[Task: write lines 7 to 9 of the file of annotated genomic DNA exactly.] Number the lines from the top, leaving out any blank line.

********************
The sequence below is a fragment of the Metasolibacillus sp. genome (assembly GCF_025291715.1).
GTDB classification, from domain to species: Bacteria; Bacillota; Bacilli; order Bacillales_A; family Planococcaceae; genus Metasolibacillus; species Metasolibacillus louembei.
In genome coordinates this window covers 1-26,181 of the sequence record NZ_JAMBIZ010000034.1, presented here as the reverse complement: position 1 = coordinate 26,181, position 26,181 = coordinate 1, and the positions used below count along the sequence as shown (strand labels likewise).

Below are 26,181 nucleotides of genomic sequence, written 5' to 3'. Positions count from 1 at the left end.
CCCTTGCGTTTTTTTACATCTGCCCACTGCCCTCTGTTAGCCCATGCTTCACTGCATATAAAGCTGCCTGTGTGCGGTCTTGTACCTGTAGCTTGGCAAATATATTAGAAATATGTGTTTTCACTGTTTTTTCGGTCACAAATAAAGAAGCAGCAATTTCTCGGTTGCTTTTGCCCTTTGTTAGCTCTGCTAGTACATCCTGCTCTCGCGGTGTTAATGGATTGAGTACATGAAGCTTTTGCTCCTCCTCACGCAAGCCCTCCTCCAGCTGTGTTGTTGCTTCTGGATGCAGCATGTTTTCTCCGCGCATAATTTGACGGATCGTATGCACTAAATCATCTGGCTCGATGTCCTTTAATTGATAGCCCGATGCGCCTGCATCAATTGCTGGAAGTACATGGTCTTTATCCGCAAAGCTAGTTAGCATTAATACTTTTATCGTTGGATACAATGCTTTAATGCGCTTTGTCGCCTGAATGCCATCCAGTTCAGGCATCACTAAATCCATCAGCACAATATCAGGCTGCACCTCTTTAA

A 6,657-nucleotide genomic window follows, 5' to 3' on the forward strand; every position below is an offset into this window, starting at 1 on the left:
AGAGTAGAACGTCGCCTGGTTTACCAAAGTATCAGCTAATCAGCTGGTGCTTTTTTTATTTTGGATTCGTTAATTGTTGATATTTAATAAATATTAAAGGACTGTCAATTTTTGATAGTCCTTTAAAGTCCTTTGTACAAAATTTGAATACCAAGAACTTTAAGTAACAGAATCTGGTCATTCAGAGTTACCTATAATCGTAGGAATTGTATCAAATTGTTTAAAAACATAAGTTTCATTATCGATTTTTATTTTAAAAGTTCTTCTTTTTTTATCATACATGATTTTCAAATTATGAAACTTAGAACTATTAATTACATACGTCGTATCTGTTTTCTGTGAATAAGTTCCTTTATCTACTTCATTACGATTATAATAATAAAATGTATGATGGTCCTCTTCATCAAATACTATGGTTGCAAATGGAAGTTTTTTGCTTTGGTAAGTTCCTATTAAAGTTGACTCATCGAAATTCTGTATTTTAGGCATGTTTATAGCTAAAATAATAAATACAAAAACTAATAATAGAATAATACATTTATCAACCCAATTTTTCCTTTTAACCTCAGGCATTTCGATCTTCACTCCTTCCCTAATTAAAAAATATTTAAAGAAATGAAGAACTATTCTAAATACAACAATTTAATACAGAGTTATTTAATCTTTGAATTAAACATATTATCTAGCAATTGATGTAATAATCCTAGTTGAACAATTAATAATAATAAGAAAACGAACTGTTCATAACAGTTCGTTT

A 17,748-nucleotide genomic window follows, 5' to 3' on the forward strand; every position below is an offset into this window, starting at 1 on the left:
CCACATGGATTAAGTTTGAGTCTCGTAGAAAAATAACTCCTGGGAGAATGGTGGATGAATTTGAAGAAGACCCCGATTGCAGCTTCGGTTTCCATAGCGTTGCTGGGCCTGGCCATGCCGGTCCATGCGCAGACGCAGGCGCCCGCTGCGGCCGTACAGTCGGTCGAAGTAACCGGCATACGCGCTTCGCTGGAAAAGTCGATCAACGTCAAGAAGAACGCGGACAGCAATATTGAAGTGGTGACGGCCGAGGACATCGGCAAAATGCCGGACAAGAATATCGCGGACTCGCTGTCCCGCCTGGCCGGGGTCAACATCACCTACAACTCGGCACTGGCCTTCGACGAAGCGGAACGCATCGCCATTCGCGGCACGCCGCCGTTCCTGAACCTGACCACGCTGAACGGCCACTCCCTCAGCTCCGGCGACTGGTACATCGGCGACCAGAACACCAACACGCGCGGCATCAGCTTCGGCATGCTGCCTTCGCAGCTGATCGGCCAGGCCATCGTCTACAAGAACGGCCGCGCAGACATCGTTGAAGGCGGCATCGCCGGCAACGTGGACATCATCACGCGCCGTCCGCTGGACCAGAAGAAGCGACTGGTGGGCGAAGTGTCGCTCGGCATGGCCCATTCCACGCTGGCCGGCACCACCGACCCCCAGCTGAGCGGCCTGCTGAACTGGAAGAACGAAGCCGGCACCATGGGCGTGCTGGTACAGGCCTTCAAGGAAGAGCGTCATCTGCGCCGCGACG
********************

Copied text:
AGAGTAGAACGTCGCCTGGTTTACCAAAGTATCAGCTAATCAGCTGGTGCTTTTTTTATTTTGGATTCGTTAATTGTTGATATTTAATAAATATTAAAGGACTGTCAATTTTTGATAGTCCTTTAAAGTCCTTTGTACAAAATTTGAATACCAAGAACTTTAAGTAACAGAATCTGGTCATTCAGAGTTACCTATAATCGTAGGAATTGTATCAAATTGTTTAAAAACATAAGTTTCATTATCGATTTTTATTTTAAAAGTTCTTCTTTTTTTATCATACATGATTTTCAAATTATGAAACTTAGAACTATTAATTACATACGTCGTATCTGTTTTCTGTGAATAAGTTCCTTTATCTACTTCATTACGATTATAATAATAAAATGTATGATGGTCCTCTTCATCAAATACTATGGTTGCAAATGGAAGTTTTTTGCTTTGGTAAGTTCCTATTAAAGTTGACTCATCGAAATTCTGTATTTTAGGCATGTTTATAGCTAAAATAATAAATACAAAAACTAATAATAGAATAATACATTTATCAACCCAATTTTTCCTTTTAACCTCAGGCATTTCGATCTTCACTCCTTCCCTAATTAAAAAATATTTAAAGAAATGAAGAACTATTCTAAATACAACAATTTAATACAGAGTTATTTAATCTTTGAATTAAACATATTATCTAGCAATTGATGTAATAATCCTAGTTGAACAATTAATAATAATAAGAAAACGAACTGTTCATAACAGTTCGTTT

A 17,748-nucleotide genomic window follows, 5' to 3' on the forward strand; every position below is an offset into this window, starting at 1 on the left:
CCACATGGATTAAGTTTGAGTCTCGTAGAAAAATAACTCCTGGGAGAATGGTGGATGAATTTGAAGAAGACCCCGATTGCAGCTTCGGTTTCCATAGCGTTGCTGGGCCTGGCCATGCCGGTCCATGCGCAGACGCAGGCGCCCGCTGCGGCCGTACAGTCGGTCGAAGTAACCGGCATACGCGCTTCGCTGGAAAAGTCGATCAACGTCAAGAAGAACGCGGACAGCAATATTGAAGTGGTGACGGCCGAGGACATCGGCAAAATGCCGGACAAGAATATCGCGGACTCGCTGTCCCGCCTGGCCGGGGTCAACATCACCTACAACTCGGCACTGGCCTTCGACGAAGCGGAACGCATCGCCATTCGCGGCACGCCGCCGTTCCTGAACCTGACCACGCTGAACGGCCACTCCCTCAGCTCCGGCGACTGGTACATCGGCGACCAGAACACCAACACGCGCGGCATCAGCTTCGGCATGCTGCCTTCGCAGCTGATCGGCCAGGCCATCGTCTACAAGAACGGCCGCGCAGACATCGTTGAAGGCGGCATCGCCGGCAACGTGGACATCATCACGCGCCGTCCGCTGGACCAGAAGAAGCGACTGGTGGGCGAAGTGTCGCTCGGCATGGCCCATTCCACGCTGGCCGGCACCACCGACCCCCAGCTGAGCGGCCTGCTGAACTGGAAGAACGAAGCCGGCACCATGGGCGTGCTGGTACAGGCCTTCAAGGAAGAGCGTCATCTGCGCCGCGACG